In my last post, I discussed some of the mental tendencies seen among captive animals. It is clear to me that captive animals are prone to physical and mental frustration. In an article I read from PETA (People for the Ethical Treatment of Animals), zoos are compared to a prison. The animals are deprived of all that is natural to them in the wild. The animals are bought, sold, traded, and looked upon as objects of our entertainment. Many animals in zoos show neurotic and/or self destructive behaviors.
When I first began this project, my primary focus was the effects that captivity has on the animals held in Seaworld parks. There have been many cases where animals have shown aggression within the tanks of Seaworld. The film Blackfish exposed the companies mistreatment towards these creatures, and which caused a drastic fall of attendance at Seaworld theme parks. Progression was seen in this anti-Seaworld movement, for the company has recently announced that Seaworld will no longer breed orcas in their parks.
This was the final product I made for a project in my technology class. Our challenge was to create an engaging story in an animation while using the program Scratch. Throughout this unit our main goal was to find out the secrets to good storytelling and I now believe its good planning as we had to write a script and storyboard for this project. The main idea of my animation is about a tiger cub wanting to go back home to the forest and his mother as he currently resides in a zoo.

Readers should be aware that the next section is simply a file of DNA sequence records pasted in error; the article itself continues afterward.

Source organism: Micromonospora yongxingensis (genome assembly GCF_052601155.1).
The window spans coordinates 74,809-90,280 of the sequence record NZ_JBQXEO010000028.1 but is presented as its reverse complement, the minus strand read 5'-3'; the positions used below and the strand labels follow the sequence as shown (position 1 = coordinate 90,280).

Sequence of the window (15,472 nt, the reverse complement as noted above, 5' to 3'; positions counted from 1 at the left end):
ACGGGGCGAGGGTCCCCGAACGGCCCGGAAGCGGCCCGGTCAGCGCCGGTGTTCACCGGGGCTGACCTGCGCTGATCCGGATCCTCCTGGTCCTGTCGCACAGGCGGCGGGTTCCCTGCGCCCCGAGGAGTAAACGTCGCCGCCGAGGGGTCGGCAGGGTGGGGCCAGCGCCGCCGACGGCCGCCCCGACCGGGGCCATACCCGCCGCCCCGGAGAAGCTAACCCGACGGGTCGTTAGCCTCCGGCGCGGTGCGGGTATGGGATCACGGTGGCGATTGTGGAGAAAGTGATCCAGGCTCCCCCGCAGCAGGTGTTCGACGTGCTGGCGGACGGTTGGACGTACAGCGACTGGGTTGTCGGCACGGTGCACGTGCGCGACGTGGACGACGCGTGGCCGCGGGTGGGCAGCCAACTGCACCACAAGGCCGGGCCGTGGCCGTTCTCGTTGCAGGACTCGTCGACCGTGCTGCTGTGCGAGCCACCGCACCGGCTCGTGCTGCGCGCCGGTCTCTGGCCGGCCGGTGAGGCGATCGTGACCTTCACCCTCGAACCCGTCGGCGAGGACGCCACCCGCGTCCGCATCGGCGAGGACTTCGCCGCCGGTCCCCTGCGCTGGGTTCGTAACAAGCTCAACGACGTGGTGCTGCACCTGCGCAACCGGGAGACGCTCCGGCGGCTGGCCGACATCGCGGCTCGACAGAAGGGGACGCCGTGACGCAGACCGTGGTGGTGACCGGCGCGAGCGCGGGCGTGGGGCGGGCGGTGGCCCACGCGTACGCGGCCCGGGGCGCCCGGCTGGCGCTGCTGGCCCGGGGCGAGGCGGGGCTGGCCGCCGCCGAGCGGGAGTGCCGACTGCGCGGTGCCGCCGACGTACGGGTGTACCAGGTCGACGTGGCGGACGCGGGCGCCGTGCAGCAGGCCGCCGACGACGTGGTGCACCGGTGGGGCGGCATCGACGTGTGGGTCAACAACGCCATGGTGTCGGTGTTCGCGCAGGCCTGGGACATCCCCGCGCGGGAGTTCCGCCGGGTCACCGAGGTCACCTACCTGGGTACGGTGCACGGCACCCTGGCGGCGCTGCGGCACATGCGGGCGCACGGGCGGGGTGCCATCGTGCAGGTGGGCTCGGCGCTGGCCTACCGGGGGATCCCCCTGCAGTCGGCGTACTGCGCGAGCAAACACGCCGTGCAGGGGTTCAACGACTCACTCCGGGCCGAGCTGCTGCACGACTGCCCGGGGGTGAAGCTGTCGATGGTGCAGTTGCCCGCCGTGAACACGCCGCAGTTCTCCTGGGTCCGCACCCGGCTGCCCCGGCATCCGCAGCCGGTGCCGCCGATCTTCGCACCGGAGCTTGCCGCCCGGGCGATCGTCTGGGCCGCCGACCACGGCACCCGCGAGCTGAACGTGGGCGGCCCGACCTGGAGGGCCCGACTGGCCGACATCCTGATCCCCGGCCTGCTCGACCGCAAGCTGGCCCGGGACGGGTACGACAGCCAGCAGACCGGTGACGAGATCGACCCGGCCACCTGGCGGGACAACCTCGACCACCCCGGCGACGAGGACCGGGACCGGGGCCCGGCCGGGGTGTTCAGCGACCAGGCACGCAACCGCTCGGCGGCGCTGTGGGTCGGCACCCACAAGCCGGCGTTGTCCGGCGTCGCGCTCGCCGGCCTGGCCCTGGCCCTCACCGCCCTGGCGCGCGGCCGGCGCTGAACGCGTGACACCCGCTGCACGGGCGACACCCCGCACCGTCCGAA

I just wrote an essay about zoos, whether they are good or bad. I first started with the account of Calle, the Asian Elephant that died at the San Francisco Zoo. The zoo blamed her life of over thirty years travelling between zoos and circuses. All of these places left her with degenerative joint disease and tuberculosis. She was pushed over by another elephant, and was unable to get up.